When it comes to customized self-care, compensating for different lash types often gets left out of the equation.
Let us explain: Some lashes grow long and straight, angled downward. Others are long but sparse. Some are so fine, they tend to clump together—even without mascara. So to get the scoop on creating long, defined, fluttery lashes on par with Katy Perry's (without having to bust out the falsies and glue), we talked to E! Style Collective member and celebrity makeup artist Ashley Rebecca (who creates looks for Jemima Kirke, Tory Burch and Sarah Wynter). Here, she gives us tricks to max out lashes, no matter how they grow.
Lash type: Straight lashes that point downward
The fix: Serious curl
Even after a crimp or two with an eyelash curler, straight lashes typically revert back to their original form. What does it take to truly change the course of stubbornly straight lashes? In short, a little muscle (and a few extra seconds with that lash curler).
"Start by pressing the curler at the lashline and holding for three seconds. Repeat, moving your way up the lash by curling each uncurled section for the same increment of time. Finally, when at the tips, hold the curler for five seconds to really extend the shape," Ashley said.
After curling, apply eyelash primer and a curling mascara to volumize and magnify even further.
Lash type: Short and stubby
The fix: Powder power
Anyone who has attempted to curl shorter lashes knows the pain of the pinch—that yeouch-y moment when the curler grabs the skin instead of the lashes. Yikes. Skip the torture session, our expert advises, as it can make lashes appear even shorter than they are. Instead, use a powder-coating technique for a lash-tacular look on par with Emma Watson's. Start by applying a light, even coat of mascara to the lashes. (Use a mascara equipped with a comb-style wand for definitive application.) Next, reach for something that's typically reserved for the face: loose powder. (Any loose powder will work—from baby powder to translucent powder.)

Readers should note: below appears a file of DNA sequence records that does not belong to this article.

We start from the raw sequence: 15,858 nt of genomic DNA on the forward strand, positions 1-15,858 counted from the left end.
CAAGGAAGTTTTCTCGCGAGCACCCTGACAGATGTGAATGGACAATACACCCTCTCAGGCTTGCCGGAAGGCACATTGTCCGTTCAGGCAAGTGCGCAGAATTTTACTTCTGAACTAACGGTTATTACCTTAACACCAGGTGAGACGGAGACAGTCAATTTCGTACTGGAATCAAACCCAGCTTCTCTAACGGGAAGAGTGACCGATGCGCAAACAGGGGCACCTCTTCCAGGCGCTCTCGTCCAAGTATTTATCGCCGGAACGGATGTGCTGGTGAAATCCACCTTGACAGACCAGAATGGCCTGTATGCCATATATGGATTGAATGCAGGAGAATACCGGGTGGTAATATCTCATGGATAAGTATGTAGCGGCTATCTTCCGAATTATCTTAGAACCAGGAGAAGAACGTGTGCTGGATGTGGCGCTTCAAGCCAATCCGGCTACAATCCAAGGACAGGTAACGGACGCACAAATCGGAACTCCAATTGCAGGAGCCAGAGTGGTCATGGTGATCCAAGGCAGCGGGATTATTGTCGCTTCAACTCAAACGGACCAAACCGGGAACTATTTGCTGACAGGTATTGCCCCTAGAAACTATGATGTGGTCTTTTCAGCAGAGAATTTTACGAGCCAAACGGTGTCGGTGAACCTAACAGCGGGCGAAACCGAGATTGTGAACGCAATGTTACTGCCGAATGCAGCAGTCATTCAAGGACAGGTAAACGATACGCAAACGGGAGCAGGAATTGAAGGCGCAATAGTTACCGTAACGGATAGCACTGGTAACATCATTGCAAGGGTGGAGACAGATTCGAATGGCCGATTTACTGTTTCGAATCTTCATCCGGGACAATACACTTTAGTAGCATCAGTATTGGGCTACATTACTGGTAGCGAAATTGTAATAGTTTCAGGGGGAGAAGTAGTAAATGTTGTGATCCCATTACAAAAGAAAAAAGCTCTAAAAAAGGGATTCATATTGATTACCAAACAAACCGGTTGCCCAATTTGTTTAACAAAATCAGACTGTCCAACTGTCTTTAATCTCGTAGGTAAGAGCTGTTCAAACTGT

"Using a cotton swab or eyeshadow brush, apply a thin coat of loose powder to the lashes, being sure to distribute powder evenly," she instructed. "This builds the illusion of thickness and length." Follow with a second coat of mascara and allow the look to set.
Lash type: Sparse
The fix: Wiggle it
For lashes that seem to sprout up here and there rather than grow in a plentiful row, mascara can work wonders to fill in the gaps and create the illusion of a fuller flutter, like Drew Barrymore is known to rock. First, Ashley suggests using an eyelash curler to curve your lashes from base to tips.
Next, apply a coat of primer, which not only thickens the lashes, but "enriches them with vitamins, which can strengthen each lash in the long run," Ashley pointed out.
Finally, apply a mascara equipped with a textured, rubber brush, which provides mess-free, precise application. Fill in any gaps along the lashline by wiggling the mascara wand along the base, continuing upward to the tips.
"The wiggling effect creates a thick base and enhances the lashline—and gives the appearance a more thickly-lined eye, too," she said.
Lash type: Naturally clumpy
The fix: Brush up
Codependent lashes—the kind that cling together, even before mascara enters the picture—may seem like a curse, but our pro points out a hidden upshot: the ability to rock virtually any formulation of mascara available. Because when it comes to touchy lashes, technique trumps mascara type, Ashley said. To define each individual lash, like Diane Kruger, start by curling the lashes. Next, our makeup artist suggests using a spooly brush or the clean brush from a retired mascara wand to brush your lashes, plying them apart as you go. After applying primer and mascara, brush the lashes again to ensure each lash remains separated.
No matter what your lashes' natural stance, use these targeted techniques to lift, separate and amplify for a lash look so lush, no one will believe they're real.